As the season of fall harvest planning is upon us, let us take a moment to review the idea, and the reality, of the importance of having a grain flow plan. We even have some simple and timeless quotes reminding us of the reality of plans.
“If you fail to plan, you are planning to fail.” – Benjamin Franklin
“No plan survives contact with the enemy.” – Field Marshall von Moltke
“Everybody has a plan until they get hit for the first time.” – Mike Tyson
Perhaps for the grain elevator, we can produce our own memorable one-liner:
“No grain flow plan survives first contact with harvest.”
What if we take another step back and start the season WITHOUT a grain flow plan? What is the worst that could happen to the basis trader’s ability to merchandise grain? Let us look at a few of the issues that come to mind for the seasoned merchant and how the practice of planning can help mitigate them.
Paid too much for grain
Not in terms of the cash price, mind you (hey, we’re happy when farmers can sell at or near record high price levels) but in terms of the buy basis. Paying too much for grain usually happens in one of two ways. First, when bidding what seemed like a good conservative basis level for forward contracts months in advance ends up becoming less so by the time those bushels get delivered (looking at you, freight and spreads). Second, when not taking advantage of the time of high futures levels and letting the board do the heavy lifting for the cash price.
If you buy grain, you will likely be paying higher freight and interest costs this year, and your buy basis is the only thing you can control to cover those added costs. Know which bushels to chase and which to let go down the road.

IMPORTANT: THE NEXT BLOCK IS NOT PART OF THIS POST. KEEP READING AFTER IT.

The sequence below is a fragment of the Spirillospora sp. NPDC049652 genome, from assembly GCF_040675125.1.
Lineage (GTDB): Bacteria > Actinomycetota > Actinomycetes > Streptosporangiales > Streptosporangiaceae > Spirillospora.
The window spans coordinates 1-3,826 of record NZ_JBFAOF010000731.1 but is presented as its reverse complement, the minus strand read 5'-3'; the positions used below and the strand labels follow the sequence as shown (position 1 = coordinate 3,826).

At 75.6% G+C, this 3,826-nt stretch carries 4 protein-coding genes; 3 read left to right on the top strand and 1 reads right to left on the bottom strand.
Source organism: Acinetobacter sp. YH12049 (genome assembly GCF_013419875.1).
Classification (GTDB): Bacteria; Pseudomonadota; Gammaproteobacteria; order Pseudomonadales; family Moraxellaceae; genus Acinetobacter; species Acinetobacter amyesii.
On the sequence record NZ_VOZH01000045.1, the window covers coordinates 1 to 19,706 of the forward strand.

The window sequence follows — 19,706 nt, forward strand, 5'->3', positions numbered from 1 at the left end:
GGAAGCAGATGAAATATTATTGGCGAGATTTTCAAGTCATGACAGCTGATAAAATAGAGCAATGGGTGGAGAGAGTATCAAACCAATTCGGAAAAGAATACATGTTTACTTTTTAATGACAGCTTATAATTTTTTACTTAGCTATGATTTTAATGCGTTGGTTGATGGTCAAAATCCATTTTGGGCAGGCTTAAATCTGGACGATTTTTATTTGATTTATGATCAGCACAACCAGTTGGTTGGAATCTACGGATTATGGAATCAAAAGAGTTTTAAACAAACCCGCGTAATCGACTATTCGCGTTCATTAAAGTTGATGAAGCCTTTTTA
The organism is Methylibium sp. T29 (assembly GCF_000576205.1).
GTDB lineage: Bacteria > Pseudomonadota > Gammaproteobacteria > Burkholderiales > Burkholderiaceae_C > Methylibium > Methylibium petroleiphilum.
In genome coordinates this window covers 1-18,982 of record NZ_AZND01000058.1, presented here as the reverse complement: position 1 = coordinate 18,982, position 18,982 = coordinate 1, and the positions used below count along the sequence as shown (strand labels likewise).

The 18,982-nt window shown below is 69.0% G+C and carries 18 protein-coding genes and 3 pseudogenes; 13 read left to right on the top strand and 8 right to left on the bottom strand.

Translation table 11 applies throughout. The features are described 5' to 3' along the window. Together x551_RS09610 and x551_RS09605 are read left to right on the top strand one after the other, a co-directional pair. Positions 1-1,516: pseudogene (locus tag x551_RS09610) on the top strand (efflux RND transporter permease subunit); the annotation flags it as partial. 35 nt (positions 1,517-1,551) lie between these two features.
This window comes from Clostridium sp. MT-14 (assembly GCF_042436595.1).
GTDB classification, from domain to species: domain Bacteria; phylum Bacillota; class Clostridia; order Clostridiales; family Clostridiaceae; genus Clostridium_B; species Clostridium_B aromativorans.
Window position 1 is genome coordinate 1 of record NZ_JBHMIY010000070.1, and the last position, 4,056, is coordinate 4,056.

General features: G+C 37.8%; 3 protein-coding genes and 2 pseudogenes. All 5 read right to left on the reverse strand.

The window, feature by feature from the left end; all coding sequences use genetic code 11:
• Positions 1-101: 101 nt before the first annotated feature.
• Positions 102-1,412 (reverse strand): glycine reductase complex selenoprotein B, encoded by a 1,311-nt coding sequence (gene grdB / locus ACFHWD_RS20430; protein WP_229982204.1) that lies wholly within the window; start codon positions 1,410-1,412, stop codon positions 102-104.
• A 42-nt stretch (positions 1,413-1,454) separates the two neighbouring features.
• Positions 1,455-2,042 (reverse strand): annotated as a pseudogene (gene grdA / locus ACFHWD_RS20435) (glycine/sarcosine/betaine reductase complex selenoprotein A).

Failed to lock in favorable spreads
If there was a year wherein a “good” spread was completely subjective, this was it. While we all would hope to take advantage of carry spreads that pay at least 100% interest cost, sometimes they simply aren’t available: so, then what?
First off, redefine what constitutes a “good” spread if you’ve made a deferred sale, and lock in the current spread. After all, you used that spread in figuring the margin before making the sale in the first place. Don’t fall into the trap of thinking the spread “has” to do anything.
For pre-spreading ahead of harvest, have a drop-dead date set for locking in carry spreads if your targets haven’t been hit by then. Don’t allow a few cents to jeopardize your ability to merchandise profitably.
For post-harvest, don’t hesitate to lock in forward spreads as soon as you know you’ll need them. Waiting until roll day in this market environment isn’t a risk worth taking.
Didn’t sell enough bushels early on
If there is a common refrain across the grain industry regarding basis, it is “I didn’t sell enough!” The last couple of crop years has highlighted the necessity of knowing your margin goals and being decisive once they are attainable. The most important aspect of working out a pre-harvest grain flow plan, next to knowing how much grain you intend to handle, is knowing at what margin goal the grain will be sold.
Developing a working understanding of your regional basis movement allows you to make informed decisions on selling, this understanding developed through a simple study of your basis history. Likewise, developing a reliable history of how much grain you’ll be moving (and when) will give you the confidence needed to make a good sale and sell a proper amount. Remember, the hardest thing to do in a flat or inverted market is to stay short of basis, especially at profitable levels.